In our universe, depending on the balance between the retarding matter and the accelerating dark energy, our test galaxy may either decelerate or accelerate. Since matter density decreases as the universe grows, while dark energy density remains constant (this is not certain), early universe should first be decelerated, while later on acceleration takes over.

    Even if the universe is accelerating, Hubble constant can still go down with time. All it takes is for our test galaxy to accelerate to less than twice its initial recession velocity by the time it gets to twice the distance.

    This graph shows the history of recession velocity of a generic galaxy currently at 14.4 Gly and receding with ##V_{rec}=c## (rather than 1 Mpc and 70 km/s we used earlier):
    upload_2018-11-10_6-33-25.png
    The next graph shows the changing Hubble parameter over the same period of time:
    upload_2018-11-10_6-35-35.png
    Both the monotonic decrease of H(t) and the switch from deceleration to acceleration at around 8 Gy can be seen.

    There are two ways to go about it. One is looking at nearby supernovae and measuring how the redshift vs distance relationship deviates from linearity, which lets us see how H changed in the past. The other is by looking at features in the CMB radiation in order to obtain some parameters of the early universe, and using a model of expansion to find later values.
    The graphs shown above were obtained using the second method.

    (charts were generated using: http://www.einsteins-theory-of-relativity-4engineers.com/LightCone7-2017-02-08/LightCone_Ho7.html)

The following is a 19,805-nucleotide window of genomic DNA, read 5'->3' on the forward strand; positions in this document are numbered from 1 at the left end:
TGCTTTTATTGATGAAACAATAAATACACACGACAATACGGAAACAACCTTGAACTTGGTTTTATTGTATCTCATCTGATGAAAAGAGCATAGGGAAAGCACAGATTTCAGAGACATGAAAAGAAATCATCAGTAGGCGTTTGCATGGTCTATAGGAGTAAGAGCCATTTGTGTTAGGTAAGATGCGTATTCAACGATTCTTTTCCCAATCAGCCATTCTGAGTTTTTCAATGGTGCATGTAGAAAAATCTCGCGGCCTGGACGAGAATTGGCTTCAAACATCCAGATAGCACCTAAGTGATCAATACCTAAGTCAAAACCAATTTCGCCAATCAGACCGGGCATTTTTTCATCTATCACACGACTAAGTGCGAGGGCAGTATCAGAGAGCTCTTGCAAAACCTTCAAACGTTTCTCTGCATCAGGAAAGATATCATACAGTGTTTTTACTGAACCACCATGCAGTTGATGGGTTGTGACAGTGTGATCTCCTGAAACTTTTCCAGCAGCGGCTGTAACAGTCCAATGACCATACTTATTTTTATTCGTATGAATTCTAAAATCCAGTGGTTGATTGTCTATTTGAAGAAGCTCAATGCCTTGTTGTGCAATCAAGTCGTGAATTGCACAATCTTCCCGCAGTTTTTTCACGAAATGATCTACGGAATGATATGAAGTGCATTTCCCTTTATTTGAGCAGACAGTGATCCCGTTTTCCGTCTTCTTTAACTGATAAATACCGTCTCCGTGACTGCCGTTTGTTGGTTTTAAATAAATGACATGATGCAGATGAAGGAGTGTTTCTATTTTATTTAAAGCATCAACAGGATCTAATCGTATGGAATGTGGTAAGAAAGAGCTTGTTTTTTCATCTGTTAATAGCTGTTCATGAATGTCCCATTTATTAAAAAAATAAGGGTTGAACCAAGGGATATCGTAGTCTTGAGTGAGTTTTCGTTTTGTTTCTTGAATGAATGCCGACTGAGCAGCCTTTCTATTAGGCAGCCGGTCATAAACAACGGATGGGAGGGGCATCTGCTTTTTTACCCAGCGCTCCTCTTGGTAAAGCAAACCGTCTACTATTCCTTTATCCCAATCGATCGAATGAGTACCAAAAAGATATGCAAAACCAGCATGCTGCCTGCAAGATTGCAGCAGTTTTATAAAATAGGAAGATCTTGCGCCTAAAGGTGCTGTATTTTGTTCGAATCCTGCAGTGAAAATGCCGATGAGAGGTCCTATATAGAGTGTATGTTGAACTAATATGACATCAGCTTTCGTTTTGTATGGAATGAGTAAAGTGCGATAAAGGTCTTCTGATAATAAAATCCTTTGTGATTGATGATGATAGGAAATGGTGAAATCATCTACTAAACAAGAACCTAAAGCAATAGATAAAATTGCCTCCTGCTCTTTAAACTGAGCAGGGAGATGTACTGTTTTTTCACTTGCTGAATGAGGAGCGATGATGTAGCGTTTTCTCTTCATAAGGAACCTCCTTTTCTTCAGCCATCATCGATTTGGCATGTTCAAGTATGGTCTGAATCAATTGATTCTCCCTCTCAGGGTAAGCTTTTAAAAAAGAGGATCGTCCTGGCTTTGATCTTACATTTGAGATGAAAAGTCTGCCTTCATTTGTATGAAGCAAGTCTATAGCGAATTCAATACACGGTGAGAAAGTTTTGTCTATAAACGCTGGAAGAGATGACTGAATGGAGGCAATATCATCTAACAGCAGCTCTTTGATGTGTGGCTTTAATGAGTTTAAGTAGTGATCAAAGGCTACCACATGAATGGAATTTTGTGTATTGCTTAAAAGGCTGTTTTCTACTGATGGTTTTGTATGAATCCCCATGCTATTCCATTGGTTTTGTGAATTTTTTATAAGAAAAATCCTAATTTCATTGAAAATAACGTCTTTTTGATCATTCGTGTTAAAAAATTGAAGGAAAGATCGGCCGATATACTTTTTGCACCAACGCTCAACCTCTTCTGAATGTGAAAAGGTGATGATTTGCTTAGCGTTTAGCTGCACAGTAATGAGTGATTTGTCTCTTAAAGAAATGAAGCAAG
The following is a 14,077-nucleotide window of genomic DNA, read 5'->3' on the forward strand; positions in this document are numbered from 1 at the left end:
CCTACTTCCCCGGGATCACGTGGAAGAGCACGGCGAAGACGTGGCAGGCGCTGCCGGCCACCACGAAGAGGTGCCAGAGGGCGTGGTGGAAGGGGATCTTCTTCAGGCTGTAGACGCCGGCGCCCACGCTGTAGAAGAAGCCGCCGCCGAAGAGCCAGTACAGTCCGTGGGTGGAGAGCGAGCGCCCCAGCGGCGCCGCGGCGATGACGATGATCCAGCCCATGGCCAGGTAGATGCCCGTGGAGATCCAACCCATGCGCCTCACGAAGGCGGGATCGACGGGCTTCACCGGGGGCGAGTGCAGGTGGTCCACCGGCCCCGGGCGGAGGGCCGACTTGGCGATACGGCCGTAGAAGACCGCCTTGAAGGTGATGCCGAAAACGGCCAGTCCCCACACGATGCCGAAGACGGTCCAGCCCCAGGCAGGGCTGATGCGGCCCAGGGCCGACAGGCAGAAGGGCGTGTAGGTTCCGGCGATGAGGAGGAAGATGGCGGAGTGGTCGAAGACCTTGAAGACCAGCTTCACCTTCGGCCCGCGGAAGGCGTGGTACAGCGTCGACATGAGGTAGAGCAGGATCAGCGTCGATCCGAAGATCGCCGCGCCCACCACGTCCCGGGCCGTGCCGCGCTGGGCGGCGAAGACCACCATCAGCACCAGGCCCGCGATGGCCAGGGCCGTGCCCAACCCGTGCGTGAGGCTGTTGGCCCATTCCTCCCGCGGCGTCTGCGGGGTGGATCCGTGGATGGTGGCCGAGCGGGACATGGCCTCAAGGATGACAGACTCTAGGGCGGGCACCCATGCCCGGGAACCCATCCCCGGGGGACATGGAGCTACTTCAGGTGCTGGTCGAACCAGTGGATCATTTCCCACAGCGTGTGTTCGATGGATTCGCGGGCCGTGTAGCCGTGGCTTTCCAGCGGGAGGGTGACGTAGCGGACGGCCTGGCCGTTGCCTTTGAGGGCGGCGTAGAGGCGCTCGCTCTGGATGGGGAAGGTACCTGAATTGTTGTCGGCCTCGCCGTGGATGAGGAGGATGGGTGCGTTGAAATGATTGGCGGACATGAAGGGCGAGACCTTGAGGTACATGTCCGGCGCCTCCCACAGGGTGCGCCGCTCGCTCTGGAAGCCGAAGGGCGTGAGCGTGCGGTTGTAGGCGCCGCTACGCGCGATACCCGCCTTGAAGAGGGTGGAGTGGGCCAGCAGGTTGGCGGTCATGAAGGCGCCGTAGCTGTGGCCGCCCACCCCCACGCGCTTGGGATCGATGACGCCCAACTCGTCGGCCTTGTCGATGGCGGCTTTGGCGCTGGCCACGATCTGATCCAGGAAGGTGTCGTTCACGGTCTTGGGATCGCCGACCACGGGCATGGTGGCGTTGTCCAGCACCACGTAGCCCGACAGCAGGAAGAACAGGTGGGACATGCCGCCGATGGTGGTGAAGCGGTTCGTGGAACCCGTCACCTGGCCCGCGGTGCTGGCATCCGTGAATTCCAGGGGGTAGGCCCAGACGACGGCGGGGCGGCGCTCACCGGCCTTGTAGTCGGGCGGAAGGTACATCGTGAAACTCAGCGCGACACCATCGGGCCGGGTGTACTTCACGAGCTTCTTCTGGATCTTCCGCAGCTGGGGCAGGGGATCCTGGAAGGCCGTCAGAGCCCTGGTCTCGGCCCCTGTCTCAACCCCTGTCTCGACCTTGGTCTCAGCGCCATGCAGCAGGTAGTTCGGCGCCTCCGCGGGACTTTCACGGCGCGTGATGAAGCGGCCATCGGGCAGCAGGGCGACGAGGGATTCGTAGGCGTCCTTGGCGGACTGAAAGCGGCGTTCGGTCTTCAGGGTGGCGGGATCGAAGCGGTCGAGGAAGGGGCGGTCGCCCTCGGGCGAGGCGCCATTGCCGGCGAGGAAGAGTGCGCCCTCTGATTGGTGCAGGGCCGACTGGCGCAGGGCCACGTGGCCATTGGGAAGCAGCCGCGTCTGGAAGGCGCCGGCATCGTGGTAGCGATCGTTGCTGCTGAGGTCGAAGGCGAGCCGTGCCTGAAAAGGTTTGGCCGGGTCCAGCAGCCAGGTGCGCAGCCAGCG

6. Nov 10, 2018 #5
    Thank you all for your explanations and further reading, especially to Bandersnatch. The units are not km/s, but the rate is 1/s.

    In Insights Blog I found Approximate LCDM Expansion in Simplified Math

    Reference https://www.physicsforums.com/insights/approximate-lcdm-expansion-simplified-math/

    I will visit Accelerating Expansion of the Universe in Wikipedia.
     
  7. Nov 10, 2018 #6

    Buzz Bloom

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  8. Nov 10, 2018 #7

    kimbyd

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    1) We measure how the expansion rate changed over time using a variety of methods to correlate redshift and distance. Redshift is the total amount of expansion between us and the source, so by looking at expansion vs. distance, we get an estimate of how fast the universe expanded at various times.
    2) The acceleration of the universe does not refer to the change in the expansion rate. The expansion rate is actually decreasing over time (slowly).
    3) Individual objects within the universe are accelerating away from one another. You can see this most easily by imagining the situation where the expansion rate is a constant. It isn't a constant today, but it is slow, and likely to become close to a constant in the far future. Similar to your example above but using larger distances (where the expansion is relevant: 1Mpc is too small scale), as an object moves from 100Mpc to 200Mpc, its recession velocity increases from 7,400km/s to 14,800km/s.